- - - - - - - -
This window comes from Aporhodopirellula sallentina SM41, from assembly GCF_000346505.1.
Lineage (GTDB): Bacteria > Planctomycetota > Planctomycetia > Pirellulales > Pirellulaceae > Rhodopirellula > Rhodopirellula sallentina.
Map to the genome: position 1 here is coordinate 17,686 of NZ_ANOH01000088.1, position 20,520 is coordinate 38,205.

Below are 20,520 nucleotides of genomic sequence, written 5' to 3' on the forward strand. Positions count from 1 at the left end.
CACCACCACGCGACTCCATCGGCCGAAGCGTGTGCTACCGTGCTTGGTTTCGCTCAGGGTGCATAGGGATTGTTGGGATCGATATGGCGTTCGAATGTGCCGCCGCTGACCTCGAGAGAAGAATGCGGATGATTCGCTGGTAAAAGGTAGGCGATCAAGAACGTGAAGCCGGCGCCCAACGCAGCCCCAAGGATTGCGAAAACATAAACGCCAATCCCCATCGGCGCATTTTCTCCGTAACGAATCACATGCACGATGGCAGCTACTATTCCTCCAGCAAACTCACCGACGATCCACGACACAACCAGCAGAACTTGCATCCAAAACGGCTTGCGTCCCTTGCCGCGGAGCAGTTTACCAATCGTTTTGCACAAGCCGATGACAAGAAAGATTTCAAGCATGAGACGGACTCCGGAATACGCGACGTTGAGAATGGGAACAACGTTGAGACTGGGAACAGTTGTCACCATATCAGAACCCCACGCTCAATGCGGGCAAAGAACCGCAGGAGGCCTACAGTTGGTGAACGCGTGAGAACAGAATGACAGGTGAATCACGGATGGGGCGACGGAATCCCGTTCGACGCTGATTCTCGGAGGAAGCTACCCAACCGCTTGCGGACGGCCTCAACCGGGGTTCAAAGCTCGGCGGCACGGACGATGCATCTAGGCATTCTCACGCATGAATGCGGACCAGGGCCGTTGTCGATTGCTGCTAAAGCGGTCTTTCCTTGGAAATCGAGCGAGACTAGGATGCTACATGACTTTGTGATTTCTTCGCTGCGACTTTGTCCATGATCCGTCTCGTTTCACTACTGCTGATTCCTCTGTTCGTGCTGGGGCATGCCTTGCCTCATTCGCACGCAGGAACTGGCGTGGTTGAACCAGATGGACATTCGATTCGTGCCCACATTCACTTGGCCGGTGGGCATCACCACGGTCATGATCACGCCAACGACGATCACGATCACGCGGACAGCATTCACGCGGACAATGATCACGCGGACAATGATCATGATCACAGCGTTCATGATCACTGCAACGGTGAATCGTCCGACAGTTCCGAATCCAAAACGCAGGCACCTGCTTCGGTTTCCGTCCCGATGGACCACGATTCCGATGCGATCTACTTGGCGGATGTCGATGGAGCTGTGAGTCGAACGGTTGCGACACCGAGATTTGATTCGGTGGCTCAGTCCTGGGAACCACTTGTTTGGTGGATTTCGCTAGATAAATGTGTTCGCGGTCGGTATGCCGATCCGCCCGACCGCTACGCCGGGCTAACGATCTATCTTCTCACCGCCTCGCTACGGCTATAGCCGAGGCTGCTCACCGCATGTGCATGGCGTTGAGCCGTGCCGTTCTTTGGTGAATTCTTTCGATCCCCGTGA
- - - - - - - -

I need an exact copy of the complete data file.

This window comes from Aporhodopirellula sallentina SM41, from assembly GCF_000346505.1.
Lineage (GTDB): Bacteria > Planctomycetota > Planctomycetia > Pirellulales > Pirellulaceae > Rhodopirellula > Rhodopirellula sallentina.
Map to the genome: position 1 here is coordinate 17,686 of NZ_ANOH01000088.1, position 20,520 is coordinate 38,205.

Below are 20,520 nucleotides of genomic sequence, written 5' to 3' on the forward strand. Positions count from 1 at the left end.
CACCACCACGCGACTCCATCGGCCGAAGCGTGTGCTACCGTGCTTGGTTTCGCTCAGGGTGCATAGGGATTGTTGGGATCGATATGGCGTTCGAATGTGCCGCCGCTGACCTCGAGAGAAGAATGCGGATGATTCGCTGGTAAAAGGTAGGCGATCAAGAACGTGAAGCCGGCGCCCAACGCAGCCCCAAGGATTGCGAAAACATAAACGCCAATCCCCATCGGCGCATTTTCTCCGTAACGAATCACATGCACGATGGCAGCTACTATTCCTCCAGCAAACTCACCGACGATCCACGACACAACCAGCAGAACTTGCATCCAAAACGGCTTGCGTCCCTTGCCGCGGAGCAGTTTACCAATCGTTTTGCACAAGCCGATGACAAGAAAGATTTCAAGCATGAGACGGACTCCGGAATACGCGACGTTGAGAATGGGAACAACGTTGAGACTGGGAACAGTTGTCACCATATCAGAACCCCACGCTCAATGCGGGCAAAGAACCGCAGGAGGCCTACAGTTGGTGAACGCGTGAGAACAGAATGACAGGTGAATCACGGATGGGGCGACGGAATCCCGTTCGACGCTGATTCTCGGAGGAAGCTACCCAACCGCTTGCGGACGGCCTCAACCGGGGTTCAAAGCTCGGCGGCACGGACGATGCATCTAGGCATTCTCACGCATGAATGCGGACCAGGGCCGTTGTCGATTGCTGCTAAAGCGGTCTTTCCTTGGAAATCGAGCGAGACTAGGATGCTACATGACTTTGTGATTTCTTCGCTGCGACTTTGTCCATGATCCGTCTCGTTTCACTACTGCTGATTCCTCTGTTCGTGCTGGGGCATGCCTTGCCTCATTCGCACGCAGGAACTGGCGTGGTTGAACCAGATGGACATTCGATTCGTGCCCACATTCACTTGGCCGGTGGGCATCACCACGGTCATGATCACGCCAACGACGATCACGATCACGCGGACAGCATTCACGCGGACAATGATCACGCGGACAATGATCATGATCACAGCGTTCATGATCACTGCAACGGTGAATCGTCCGACAGTTCCGAATCCAAAACGCAGGCACCTGCTTCGGTTTCCGTCCCGATGGACCACGATTCCGATGCGATCTACTTGGCGGATGTCGATGGAGCTGTGAGTCGAACGGTTGCGACACCGAGATTTGATTCGGTGGCTCAGTCCTGGGAACCACTTGTTTGGTGGATTTCGCTAGATAAATGTGTTCGCGGTCGGTATGCCGATCCGCCCGACCGCTACGCCGGGCTAACGATCTATCTTCTCACCGCCTCGCTACGGCTATAGCCGAGGCTGCTCACCGCATGTGCATGGCGTTGAGCCGTGCCGTTCTTTGGTGAATTCTTTCGATCCCCGTGA